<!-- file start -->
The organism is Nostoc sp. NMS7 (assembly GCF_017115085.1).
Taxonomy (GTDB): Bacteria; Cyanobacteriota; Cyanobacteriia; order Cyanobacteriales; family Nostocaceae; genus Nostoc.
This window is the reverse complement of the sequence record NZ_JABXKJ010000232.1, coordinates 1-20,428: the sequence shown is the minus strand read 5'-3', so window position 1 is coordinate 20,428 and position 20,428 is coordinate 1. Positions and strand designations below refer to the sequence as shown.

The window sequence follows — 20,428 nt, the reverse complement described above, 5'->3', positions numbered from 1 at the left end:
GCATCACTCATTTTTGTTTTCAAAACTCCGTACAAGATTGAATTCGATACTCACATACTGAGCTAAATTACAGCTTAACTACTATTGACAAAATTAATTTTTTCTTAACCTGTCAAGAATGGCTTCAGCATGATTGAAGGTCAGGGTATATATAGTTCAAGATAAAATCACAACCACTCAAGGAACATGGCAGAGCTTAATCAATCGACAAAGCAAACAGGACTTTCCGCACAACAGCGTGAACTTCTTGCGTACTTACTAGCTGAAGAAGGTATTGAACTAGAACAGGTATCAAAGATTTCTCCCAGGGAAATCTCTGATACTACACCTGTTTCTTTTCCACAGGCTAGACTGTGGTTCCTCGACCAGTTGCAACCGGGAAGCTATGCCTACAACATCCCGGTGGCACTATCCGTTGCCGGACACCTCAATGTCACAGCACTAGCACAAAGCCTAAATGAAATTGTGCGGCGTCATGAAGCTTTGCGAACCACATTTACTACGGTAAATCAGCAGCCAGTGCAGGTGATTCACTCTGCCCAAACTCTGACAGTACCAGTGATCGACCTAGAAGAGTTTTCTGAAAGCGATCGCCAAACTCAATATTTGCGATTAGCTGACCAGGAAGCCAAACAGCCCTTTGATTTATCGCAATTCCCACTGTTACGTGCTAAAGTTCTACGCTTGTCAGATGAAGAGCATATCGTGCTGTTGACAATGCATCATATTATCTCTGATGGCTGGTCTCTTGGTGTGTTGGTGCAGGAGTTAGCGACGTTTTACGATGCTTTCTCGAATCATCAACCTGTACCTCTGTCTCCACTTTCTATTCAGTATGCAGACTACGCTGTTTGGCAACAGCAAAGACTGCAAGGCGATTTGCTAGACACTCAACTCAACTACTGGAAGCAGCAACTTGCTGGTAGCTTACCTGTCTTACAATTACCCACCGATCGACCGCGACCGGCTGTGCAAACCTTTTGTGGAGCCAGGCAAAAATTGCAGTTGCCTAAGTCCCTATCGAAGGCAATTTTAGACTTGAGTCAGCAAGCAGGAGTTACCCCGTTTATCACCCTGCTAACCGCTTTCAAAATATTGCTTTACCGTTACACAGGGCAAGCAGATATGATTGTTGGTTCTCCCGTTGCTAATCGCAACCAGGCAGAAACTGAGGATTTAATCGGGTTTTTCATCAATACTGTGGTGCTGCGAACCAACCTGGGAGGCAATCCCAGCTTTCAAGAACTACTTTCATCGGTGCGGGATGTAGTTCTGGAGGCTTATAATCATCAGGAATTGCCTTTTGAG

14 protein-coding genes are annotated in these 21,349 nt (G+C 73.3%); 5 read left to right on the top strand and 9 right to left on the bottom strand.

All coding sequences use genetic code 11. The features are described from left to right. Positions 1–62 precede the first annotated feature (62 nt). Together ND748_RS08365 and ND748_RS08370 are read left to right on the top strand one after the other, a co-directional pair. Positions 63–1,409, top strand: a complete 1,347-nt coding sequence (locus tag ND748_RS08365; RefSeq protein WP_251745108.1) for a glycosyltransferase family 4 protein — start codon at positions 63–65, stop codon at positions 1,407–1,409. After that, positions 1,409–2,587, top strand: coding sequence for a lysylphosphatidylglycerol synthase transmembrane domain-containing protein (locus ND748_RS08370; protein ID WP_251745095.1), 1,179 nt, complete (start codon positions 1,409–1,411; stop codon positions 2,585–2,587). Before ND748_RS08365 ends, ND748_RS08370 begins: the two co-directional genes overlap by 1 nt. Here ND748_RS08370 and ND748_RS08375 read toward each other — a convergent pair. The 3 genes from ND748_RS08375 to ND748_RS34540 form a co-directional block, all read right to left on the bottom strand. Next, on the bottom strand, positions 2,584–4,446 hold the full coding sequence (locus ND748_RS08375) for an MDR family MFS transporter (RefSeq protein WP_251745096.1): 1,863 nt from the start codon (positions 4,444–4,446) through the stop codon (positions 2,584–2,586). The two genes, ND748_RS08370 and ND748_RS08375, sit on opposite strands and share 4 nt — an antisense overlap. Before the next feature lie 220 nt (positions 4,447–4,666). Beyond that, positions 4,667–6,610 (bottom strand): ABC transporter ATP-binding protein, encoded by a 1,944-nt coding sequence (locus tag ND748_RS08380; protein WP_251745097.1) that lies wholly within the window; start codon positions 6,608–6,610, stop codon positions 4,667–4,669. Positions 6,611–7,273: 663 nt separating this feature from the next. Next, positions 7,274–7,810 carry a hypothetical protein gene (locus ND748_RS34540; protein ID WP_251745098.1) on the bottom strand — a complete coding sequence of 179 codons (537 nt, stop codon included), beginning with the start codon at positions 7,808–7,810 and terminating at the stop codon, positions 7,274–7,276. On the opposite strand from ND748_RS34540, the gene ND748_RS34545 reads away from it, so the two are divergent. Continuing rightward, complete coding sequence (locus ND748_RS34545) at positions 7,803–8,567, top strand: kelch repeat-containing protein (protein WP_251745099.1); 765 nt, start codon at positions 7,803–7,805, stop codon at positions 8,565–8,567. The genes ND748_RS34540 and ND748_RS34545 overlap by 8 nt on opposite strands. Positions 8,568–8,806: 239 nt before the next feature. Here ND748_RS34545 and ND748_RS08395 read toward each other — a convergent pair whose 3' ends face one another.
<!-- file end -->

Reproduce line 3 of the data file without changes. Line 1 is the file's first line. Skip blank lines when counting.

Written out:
This window is the reverse complement of the sequence record NZ_JABXKJ010000232.1, coordinates 1-20,428: the sequence shown is the minus strand read 5'-3', so window position 1 is coordinate 20,428 and position 20,428 is coordinate 1. Positions and strand designations below refer to the sequence as shown.